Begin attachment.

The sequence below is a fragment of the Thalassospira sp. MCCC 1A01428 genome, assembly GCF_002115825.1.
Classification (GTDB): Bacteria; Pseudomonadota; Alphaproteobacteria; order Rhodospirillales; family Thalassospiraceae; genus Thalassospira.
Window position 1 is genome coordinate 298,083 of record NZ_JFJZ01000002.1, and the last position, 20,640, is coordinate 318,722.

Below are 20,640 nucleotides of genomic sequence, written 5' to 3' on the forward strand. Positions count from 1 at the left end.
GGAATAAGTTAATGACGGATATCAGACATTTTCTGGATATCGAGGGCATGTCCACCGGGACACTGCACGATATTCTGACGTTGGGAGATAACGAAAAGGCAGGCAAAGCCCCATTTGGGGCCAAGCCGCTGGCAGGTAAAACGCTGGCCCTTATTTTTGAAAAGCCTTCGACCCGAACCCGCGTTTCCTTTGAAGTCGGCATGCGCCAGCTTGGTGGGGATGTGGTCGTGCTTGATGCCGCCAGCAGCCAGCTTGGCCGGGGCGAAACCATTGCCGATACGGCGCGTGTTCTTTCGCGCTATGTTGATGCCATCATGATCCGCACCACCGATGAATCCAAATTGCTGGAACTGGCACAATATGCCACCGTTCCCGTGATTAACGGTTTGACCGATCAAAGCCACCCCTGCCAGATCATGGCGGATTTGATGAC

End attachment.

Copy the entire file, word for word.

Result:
The sequence below is a fragment of the Thalassospira sp. MCCC 1A01428 genome, assembly GCF_002115825.1.
Classification (GTDB): Bacteria; Pseudomonadota; Alphaproteobacteria; order Rhodospirillales; family Thalassospiraceae; genus Thalassospira.
Window position 1 is genome coordinate 298,083 of record NZ_JFJZ01000002.1, and the last position, 20,640, is coordinate 318,722.

Below are 20,640 nucleotides of genomic sequence, written 5' to 3' on the forward strand. Positions count from 1 at the left end.
GGAATAAGTTAATGACGGATATCAGACATTTTCTGGATATCGAGGGCATGTCCACCGGGACACTGCACGATATTCTGACGTTGGGAGATAACGAAAAGGCAGGCAAAGCCCCATTTGGGGCCAAGCCGCTGGCAGGTAAAACGCTGGCCCTTATTTTTGAAAAGCCTTCGACCCGAACCCGCGTTTCCTTTGAAGTCGGCATGCGCCAGCTTGGTGGGGATGTGGTCGTGCTTGATGCCGCCAGCAGCCAGCTTGGCCGGGGCGAAACCATTGCCGATACGGCGCGTGTTCTTTCGCGCTATGTTGATGCCATCATGATCCGCACCACCGATGAATCCAAATTGCTGGAACTGGCACAATATGCCACCGTTCCCGTGATTAACGGTTTGACCGATCAAAGCCACCCCTGCCAGATCATGGCGGATTTGATGAC